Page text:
Alternatively, you could train someone already on payroll to do your basic bookkeeping, hire a bookkeeper part-time, or contract an external bookkeeper.

A digital document management platform is a well-tested and beneficial solution for a small or medium-sized business. Such a platform relies on any number of ways to capture data. Invoices and receipts can be scanned, captured from email attachments, emailed directly, or uploaded from a computer. Basic accounts can be set up from the start so that organization is quick and easy. Documents can be reviewed from anywhere because they’re in the cloud. Key reports can be generated for up-to-date insight and decision-making. Likewise, these can be shared directly with a lender or a tax accountant when needed.

Making this choice gives a business owner flexibility. You can handle the bookkeeping yourself in less time than you could by manually entering data into an accounting notebook or spreadsheet. Or if you’ve got a clerical employee — even part-time — a document management platform can significantly reduce the time they spend capturing transaction data and organizing supporting documents. These choices are helpful and can reduce your workload until you’re able to add a dedicated bookkeeper.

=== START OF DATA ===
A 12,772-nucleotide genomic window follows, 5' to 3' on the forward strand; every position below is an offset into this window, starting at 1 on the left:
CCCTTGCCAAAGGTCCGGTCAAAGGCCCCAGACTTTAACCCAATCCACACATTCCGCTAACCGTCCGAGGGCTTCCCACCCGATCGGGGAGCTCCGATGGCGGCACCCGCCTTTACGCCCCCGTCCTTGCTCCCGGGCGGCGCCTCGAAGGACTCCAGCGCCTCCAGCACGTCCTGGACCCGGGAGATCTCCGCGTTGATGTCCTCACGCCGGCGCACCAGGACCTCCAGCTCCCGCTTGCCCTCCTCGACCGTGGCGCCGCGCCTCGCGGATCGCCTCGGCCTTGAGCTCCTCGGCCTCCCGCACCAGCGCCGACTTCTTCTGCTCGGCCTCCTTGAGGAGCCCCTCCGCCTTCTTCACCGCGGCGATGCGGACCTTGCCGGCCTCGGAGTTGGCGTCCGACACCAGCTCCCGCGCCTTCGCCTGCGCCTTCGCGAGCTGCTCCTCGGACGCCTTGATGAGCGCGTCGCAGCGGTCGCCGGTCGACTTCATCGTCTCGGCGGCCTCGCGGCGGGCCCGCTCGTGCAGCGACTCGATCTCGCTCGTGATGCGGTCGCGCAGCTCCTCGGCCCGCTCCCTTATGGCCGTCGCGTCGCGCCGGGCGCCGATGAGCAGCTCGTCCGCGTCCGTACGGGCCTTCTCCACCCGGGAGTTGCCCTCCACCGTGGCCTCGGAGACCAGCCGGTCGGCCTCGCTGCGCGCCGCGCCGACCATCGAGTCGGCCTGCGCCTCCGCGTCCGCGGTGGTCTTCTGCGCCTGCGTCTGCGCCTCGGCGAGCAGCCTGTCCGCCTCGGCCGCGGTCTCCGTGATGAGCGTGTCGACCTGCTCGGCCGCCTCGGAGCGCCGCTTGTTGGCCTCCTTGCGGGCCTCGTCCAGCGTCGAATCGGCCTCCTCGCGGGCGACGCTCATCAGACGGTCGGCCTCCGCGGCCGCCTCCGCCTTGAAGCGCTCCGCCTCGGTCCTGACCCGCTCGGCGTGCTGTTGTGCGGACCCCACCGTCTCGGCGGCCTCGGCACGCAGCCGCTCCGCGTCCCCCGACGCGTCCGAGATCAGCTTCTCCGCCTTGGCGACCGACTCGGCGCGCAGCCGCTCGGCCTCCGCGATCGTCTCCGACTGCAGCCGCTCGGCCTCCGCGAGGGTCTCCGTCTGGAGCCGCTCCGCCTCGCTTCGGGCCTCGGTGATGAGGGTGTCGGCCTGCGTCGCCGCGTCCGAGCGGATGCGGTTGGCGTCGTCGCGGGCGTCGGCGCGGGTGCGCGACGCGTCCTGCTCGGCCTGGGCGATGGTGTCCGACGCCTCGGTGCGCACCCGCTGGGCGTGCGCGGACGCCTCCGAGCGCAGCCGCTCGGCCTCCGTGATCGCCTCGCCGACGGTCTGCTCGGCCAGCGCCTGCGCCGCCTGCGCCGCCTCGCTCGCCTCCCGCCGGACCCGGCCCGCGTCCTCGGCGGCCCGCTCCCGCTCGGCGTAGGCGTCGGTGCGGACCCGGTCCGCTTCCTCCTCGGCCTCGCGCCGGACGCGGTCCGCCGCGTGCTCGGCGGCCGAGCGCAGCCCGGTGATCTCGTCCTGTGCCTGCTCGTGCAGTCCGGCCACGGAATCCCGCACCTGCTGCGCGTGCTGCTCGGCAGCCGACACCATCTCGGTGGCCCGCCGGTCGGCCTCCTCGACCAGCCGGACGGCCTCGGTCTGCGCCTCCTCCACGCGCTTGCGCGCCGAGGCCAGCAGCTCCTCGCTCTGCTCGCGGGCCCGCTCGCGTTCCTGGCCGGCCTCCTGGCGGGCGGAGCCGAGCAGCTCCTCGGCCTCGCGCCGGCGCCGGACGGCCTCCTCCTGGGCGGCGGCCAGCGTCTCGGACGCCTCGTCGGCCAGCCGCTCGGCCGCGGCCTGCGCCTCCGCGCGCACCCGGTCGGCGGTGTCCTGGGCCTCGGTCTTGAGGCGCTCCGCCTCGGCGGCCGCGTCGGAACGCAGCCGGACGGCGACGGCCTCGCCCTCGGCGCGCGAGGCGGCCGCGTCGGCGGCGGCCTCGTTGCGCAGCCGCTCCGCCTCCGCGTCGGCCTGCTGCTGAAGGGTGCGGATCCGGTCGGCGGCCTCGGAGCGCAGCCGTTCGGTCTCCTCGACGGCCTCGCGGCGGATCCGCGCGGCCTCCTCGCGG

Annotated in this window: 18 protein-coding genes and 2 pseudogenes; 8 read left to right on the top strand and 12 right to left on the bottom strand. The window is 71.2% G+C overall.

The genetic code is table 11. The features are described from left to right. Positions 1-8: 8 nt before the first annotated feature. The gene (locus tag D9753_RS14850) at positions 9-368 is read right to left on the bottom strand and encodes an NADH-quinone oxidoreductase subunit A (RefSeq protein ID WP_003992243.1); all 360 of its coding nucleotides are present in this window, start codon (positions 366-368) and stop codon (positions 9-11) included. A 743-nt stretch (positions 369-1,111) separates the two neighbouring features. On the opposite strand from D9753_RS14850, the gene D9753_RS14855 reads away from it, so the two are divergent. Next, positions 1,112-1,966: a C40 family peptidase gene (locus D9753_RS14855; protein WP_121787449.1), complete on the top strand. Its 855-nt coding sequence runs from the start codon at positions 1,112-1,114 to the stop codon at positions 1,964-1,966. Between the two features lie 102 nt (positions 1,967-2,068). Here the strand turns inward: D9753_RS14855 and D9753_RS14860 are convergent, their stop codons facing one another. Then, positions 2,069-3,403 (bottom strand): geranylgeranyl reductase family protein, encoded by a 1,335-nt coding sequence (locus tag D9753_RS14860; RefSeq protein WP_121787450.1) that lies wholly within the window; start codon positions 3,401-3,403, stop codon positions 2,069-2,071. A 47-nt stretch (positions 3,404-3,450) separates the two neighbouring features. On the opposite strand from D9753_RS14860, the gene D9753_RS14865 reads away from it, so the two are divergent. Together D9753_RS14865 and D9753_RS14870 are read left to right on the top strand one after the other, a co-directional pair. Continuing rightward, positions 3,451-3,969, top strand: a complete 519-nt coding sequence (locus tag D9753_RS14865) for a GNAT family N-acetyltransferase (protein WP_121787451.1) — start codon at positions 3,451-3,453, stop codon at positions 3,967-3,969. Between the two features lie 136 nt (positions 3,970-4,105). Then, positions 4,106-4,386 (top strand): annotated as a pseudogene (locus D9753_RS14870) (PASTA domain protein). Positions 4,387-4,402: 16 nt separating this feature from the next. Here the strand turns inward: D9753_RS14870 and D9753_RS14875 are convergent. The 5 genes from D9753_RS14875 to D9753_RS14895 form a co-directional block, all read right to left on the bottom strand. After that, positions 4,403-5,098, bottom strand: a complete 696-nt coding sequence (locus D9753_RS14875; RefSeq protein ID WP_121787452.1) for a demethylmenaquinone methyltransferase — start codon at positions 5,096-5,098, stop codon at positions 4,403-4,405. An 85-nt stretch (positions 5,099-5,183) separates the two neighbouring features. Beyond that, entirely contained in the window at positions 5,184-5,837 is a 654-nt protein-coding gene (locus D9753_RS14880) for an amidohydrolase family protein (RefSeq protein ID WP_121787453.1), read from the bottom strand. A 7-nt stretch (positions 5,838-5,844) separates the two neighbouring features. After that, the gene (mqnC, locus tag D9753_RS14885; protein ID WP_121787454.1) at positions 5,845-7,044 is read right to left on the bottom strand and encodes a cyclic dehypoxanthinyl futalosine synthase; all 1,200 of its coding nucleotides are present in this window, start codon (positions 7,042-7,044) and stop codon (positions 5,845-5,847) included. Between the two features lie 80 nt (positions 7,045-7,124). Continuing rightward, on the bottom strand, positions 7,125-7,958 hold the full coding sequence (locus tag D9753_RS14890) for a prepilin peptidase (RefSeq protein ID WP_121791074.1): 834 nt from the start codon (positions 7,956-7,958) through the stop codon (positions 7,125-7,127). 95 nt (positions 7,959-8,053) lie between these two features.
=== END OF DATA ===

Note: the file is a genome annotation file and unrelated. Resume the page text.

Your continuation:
The result

Deciding how much of your time to devote to bookkeeping comes down to a cost-benefit analysis. Will spending time reviewing receipts and spreadsheets mean not performing key tasks like finding new business? If you know you can generate more money by meeting prospects than you’ll save by doing the bookkeeping yourself, look for a solution outside yourself as soon as you can. The digital document system is a timesaver with a relatively small cost, often less than an hour’s time for a bookkeeper. For that small investment, your taxes will be more straightforward, you’ll know exactly how your business is performing, and you’ll be able to produce the growth you’d like to see.

Jim Conroy is the CEO of The Neat Company.

Bookkeeper stock image by Rawpixel.com/Shutterstock